A little later I came across a somewhat older lecture by Tim Bernes-Lee through Teodora : Hypertext and Our Collective Destiny. Berners-Lee also has a global perspective, and he too sees himself as an engineer, not a theorist. In the lecture, Berners-Lee asks how to use the web, and especially how to use its core, the link, in such a way that it serves to connect humanity more closely. The opposite of this, which Berners-Lee calls
link - $
has been accepted so far. Unfortunately, this formula also describes what links and content are mostly used for in content strategy.
At the moment the question of what content strategy for degrowth might look like is behind everything I write. I like the engineering approach to content. I wonder if content strategy for degrowth could be understood as the development of content that is used to ensure that the web is used as well as possible to realize an economy and society within the planetary boundaries. That would be the alternative model to content strategy for economic growth, where content is used to make companies as profitable as possible. User experience is equally important for both.
What is crucial here is the linking of content, which is only one aspect of connecting the people (and other actors) who use content. This linking facilitates cooperative action, i.e. to cooperatively achieve Earth Stewardship, which mankind needs if it wants to preserve its civilization. This kind of cooperation has been realized in science and software development. In a degrowth economy, it needs to be geared toward collaborative control of material flows, allowing the environment to regenerate itself rather than being exploited.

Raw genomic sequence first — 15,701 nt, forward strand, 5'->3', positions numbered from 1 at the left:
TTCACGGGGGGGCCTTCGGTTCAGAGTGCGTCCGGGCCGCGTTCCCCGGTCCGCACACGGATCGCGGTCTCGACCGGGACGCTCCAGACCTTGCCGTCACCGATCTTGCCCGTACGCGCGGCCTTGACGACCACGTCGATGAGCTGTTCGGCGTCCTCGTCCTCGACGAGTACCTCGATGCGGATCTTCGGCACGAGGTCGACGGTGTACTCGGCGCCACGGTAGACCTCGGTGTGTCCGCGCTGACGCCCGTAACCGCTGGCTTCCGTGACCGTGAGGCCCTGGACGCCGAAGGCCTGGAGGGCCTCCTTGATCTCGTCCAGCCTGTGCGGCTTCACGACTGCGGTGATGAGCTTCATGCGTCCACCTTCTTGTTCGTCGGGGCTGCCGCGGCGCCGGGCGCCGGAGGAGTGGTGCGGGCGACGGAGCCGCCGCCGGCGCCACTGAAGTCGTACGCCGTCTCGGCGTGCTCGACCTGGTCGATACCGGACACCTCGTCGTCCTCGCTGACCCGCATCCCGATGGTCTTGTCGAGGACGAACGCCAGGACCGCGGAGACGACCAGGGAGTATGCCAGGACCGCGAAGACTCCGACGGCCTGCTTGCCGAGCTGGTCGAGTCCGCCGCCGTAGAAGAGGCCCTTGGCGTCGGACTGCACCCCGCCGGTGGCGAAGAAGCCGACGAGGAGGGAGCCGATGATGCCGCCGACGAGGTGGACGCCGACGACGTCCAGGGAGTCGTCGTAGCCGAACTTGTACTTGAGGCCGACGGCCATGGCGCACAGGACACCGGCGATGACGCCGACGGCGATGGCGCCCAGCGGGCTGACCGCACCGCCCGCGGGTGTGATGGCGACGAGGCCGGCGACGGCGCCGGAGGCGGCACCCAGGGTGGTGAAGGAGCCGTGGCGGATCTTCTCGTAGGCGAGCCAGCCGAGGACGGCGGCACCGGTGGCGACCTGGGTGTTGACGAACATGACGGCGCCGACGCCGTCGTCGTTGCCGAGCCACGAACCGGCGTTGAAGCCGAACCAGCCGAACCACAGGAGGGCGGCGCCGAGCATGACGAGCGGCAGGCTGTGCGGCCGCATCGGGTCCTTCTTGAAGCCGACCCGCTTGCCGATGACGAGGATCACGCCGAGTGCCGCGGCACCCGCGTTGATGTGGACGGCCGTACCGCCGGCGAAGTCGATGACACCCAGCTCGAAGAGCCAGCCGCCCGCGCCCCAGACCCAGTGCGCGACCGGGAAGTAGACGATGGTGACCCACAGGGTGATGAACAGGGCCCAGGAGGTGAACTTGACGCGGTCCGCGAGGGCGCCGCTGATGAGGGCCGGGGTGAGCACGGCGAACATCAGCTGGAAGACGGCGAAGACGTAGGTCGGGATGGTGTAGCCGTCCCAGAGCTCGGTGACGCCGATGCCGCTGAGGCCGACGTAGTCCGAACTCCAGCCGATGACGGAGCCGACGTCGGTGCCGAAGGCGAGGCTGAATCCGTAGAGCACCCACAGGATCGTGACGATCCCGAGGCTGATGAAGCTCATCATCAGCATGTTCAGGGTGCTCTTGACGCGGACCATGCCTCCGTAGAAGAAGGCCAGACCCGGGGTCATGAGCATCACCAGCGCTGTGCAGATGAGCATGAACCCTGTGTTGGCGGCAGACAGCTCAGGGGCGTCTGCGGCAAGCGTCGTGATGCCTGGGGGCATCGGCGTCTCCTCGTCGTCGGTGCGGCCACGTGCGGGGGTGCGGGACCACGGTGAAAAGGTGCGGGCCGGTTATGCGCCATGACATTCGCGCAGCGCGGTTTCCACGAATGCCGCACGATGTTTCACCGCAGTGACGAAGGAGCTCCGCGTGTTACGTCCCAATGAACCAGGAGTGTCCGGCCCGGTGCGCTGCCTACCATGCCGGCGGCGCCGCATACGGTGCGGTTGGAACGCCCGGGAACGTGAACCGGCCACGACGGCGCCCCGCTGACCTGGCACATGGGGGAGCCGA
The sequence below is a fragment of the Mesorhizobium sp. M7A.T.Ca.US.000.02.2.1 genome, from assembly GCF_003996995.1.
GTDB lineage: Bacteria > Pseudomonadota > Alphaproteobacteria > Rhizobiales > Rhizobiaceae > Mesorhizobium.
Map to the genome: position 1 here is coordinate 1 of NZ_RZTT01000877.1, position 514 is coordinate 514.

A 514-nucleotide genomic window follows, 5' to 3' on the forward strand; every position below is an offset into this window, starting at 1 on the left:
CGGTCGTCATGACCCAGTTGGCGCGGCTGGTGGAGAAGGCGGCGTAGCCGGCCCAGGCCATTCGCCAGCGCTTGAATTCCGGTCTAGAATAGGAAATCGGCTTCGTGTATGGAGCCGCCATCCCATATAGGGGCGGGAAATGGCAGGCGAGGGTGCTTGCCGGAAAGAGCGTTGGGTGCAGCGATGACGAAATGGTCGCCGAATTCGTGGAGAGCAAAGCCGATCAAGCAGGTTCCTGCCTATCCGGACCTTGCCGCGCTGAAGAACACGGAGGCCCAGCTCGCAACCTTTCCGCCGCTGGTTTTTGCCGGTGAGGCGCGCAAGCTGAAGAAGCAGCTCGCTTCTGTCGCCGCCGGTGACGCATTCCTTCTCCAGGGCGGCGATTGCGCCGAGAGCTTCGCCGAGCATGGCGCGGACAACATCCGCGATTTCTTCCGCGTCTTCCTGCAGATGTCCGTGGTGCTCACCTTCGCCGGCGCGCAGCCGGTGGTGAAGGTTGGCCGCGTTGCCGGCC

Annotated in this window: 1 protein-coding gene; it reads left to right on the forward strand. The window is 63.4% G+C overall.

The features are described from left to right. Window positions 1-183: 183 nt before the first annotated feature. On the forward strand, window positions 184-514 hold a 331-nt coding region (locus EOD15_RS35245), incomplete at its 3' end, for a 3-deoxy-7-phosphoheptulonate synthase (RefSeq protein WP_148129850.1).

What is the connection between the macro-level (Earth system, World Wide Web) and the micro-level of the individual users or actors? Tim Berners-Lee uses the metaphor of fractals: The same structures are repeated in ascending order from the micro level to the macro level. For a life within the limits of the earth, Bruno Latour has proposed to take stock of what the actors need for their lives and to shape society through negotiations based on the networks resulting from these stock-takings. Berners-Lee’s metaphor and Latour’s proposal are certainly under-complex, but at least they open up possibilities for thought. It is precisely at this level that content strategy for degrowth would come into play. It would, together with other practices, contribute to the exchange and reflection of information and thus to the cooperation necessary for a post-growth society at all levels.